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Building: Life and coding

I change the title of my blog, again.

I used to have two blogs; I wrote purely technical topics on this one and wrote personal and political views on the other. After realizing that I was spending too much time, effort, and emotional capital on my political blog, I decided to retire my "political blogger" hat and focus on writing about technology.

With less than 10 entries per year however, one thing was clear -- I wasn't writing about technology enough!

Sure I was quipping on them -- taking tiny snipes on Twitter and Facebook. But other than that I was avoiding any real work, and any real connection that inspires me to write something.

That is, until I came across Michael Lopp's excellent entry on his blog Rands in Repose:

What’s the last thing you built when you got that high? You know that high I’m talking about? It’s staring at a thing that you brought into the world because you decided it needed to exist.

For me, the act of writing creates the builder’s high. Most pieces are 1000+ words. They involve three to five hours of writing, during which I’ll both hate and love the emerging piece. This is followed by another hour of editing and tweaking before I’ll publish the piece, and the high is always the same. I hit publish and I grin. That smile is my brain chemically reminding me, Hey, you just added something new to the world.


Turn off those notifications, turn your phone over, turn on your favorite music, stare at your blank slate and consider what you might build. In that moment of consideration, you’re making an important decision: create or consume? The things we’re giving to the future are feeling increasingly unintentional and irrelevant. They are half-considered thoughts of others. When you choose to create, you’re bucking the trend because you’re choosing to take the time to build.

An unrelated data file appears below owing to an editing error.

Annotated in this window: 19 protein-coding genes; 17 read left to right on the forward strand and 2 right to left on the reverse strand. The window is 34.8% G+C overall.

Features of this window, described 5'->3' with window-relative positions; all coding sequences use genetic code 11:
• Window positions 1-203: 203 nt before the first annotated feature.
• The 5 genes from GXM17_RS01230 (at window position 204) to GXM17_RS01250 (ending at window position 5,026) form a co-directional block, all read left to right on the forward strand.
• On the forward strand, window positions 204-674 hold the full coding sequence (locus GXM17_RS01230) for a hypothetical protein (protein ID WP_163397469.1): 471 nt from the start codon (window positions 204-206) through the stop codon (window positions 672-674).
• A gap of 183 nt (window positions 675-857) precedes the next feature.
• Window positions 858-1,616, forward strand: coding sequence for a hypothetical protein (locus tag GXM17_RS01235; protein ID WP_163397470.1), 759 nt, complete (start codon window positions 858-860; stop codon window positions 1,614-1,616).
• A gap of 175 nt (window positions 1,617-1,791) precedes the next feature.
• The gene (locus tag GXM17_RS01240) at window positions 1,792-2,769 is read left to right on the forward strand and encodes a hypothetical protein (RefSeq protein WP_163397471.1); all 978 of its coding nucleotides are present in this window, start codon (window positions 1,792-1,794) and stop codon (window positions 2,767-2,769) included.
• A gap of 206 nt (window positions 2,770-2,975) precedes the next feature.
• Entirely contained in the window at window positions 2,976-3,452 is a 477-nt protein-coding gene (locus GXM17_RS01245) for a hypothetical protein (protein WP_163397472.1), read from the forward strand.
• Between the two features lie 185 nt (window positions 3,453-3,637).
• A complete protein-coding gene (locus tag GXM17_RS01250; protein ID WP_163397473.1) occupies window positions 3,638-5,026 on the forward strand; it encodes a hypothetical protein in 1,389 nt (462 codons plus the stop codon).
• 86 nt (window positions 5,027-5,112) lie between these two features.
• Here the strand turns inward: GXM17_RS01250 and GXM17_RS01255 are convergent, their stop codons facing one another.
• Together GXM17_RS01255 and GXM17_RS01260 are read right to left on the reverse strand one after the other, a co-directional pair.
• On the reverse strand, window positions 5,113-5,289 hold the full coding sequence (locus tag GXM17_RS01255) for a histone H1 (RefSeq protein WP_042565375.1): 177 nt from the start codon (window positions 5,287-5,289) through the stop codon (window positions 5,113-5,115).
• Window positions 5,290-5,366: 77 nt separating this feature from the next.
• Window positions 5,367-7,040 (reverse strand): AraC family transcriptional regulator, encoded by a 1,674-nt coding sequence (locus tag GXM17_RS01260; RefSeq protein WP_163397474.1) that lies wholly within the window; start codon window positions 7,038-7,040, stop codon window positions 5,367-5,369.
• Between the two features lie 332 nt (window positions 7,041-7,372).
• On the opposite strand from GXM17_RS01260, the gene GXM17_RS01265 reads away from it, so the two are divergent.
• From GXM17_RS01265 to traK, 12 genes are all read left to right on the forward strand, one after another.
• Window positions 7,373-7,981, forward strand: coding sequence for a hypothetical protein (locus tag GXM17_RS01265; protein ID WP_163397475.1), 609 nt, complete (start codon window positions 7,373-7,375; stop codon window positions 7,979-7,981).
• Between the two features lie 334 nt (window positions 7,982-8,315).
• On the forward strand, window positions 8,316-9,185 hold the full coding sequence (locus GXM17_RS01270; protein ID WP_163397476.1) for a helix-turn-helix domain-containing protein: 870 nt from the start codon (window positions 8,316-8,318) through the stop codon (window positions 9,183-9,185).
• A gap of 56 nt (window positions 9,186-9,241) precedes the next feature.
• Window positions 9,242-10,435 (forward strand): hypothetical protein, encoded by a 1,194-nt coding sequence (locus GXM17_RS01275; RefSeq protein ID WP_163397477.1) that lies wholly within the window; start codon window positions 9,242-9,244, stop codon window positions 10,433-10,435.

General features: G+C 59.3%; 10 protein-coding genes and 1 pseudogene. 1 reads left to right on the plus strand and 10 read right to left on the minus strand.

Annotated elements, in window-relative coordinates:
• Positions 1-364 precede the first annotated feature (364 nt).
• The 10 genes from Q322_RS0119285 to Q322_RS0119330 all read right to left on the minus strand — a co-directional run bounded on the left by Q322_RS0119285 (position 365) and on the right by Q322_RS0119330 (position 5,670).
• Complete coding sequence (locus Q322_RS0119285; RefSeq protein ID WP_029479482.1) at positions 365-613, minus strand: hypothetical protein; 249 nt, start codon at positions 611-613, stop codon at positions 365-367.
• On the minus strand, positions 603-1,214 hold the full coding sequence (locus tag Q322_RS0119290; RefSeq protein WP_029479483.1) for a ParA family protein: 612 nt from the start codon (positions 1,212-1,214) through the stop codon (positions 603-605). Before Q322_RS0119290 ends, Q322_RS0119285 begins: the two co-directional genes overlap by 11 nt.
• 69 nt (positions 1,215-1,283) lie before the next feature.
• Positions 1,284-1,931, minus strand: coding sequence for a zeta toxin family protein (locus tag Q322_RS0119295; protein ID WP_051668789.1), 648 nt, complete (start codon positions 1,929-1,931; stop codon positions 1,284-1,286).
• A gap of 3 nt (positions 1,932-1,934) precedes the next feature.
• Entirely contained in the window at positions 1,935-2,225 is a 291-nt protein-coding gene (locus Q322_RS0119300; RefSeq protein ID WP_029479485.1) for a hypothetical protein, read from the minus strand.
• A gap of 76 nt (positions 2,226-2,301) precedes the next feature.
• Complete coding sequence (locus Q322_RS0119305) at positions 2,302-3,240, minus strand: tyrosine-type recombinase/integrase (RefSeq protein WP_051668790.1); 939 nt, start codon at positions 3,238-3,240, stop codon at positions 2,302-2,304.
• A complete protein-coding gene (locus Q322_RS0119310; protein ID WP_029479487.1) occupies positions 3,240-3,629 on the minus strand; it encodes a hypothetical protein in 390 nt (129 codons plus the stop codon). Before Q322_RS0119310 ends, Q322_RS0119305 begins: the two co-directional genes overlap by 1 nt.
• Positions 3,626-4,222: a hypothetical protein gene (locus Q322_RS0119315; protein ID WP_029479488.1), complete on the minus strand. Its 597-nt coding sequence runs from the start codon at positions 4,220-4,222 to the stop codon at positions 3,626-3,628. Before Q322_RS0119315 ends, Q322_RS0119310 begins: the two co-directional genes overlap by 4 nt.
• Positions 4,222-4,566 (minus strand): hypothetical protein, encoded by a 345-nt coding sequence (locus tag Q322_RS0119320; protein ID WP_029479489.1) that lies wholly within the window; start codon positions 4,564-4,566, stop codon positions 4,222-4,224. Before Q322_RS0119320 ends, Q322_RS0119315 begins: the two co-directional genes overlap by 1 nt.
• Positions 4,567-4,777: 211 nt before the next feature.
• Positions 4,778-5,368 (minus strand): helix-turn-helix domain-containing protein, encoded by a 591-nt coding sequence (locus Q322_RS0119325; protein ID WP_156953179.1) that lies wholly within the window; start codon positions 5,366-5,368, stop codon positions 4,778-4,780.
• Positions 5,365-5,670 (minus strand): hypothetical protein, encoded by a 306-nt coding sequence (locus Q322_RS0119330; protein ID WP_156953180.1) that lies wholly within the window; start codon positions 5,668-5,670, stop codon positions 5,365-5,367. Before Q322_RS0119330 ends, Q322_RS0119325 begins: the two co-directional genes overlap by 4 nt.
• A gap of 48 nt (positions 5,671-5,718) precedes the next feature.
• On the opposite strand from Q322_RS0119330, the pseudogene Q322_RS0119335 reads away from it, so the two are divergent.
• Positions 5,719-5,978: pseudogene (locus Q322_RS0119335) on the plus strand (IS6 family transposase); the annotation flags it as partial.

That struck me. If I really wanted to make my mark on the world I have to build something. If I really want to become the kind of software developer I always wanted to be I have to write more, both in terms of words and in terms of code. I really want to experience the builder's high, that great feeling of having added something to the world.

Happy New Year, and I wish you all the energy and inspiration you need to build something awesome this year.

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How I celebrated my 0x21st trip around the sun

It was the 2013 Microsoft MVP Global Summit the week before my birthday, and I had finally been able to make arrangements to attend. It was a great week of learning what comes next for Visual Studio and C#, and I also got to meet guys I've followed, read and talked to online: Scott Hanselman, Phil Haack, Scott Koon, and Laurent Bugnion to name a few.

But what completes the whole experience for me is meeting the guy who made C# the awesome language that it is right now. I'm talking about Anders Hejlsberg.

Anders Hejlsberg and me at the 2013 Microsoft MVP Summit

Anders Hejlsberg and me at the 2013 Microsoft MVP Summit

Aside from C# Anders was also responsible for Turbo Pascal and Delphi, and is now also working on a Javascript superset language called TypeScript.

A totally geek moment and an apt birthday gift to a C# junkie like me. :)

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Back in September 2012 I got an email from a friend as an introduction between myself and one of the managers at his company.

This friend of mine had been telling me for years about how great his company is and how much he enjoyed being there, and had invited me to join them then. However, it required a move overseas and, for personal and family reasons, that wasn't an opportunity that I took seriously.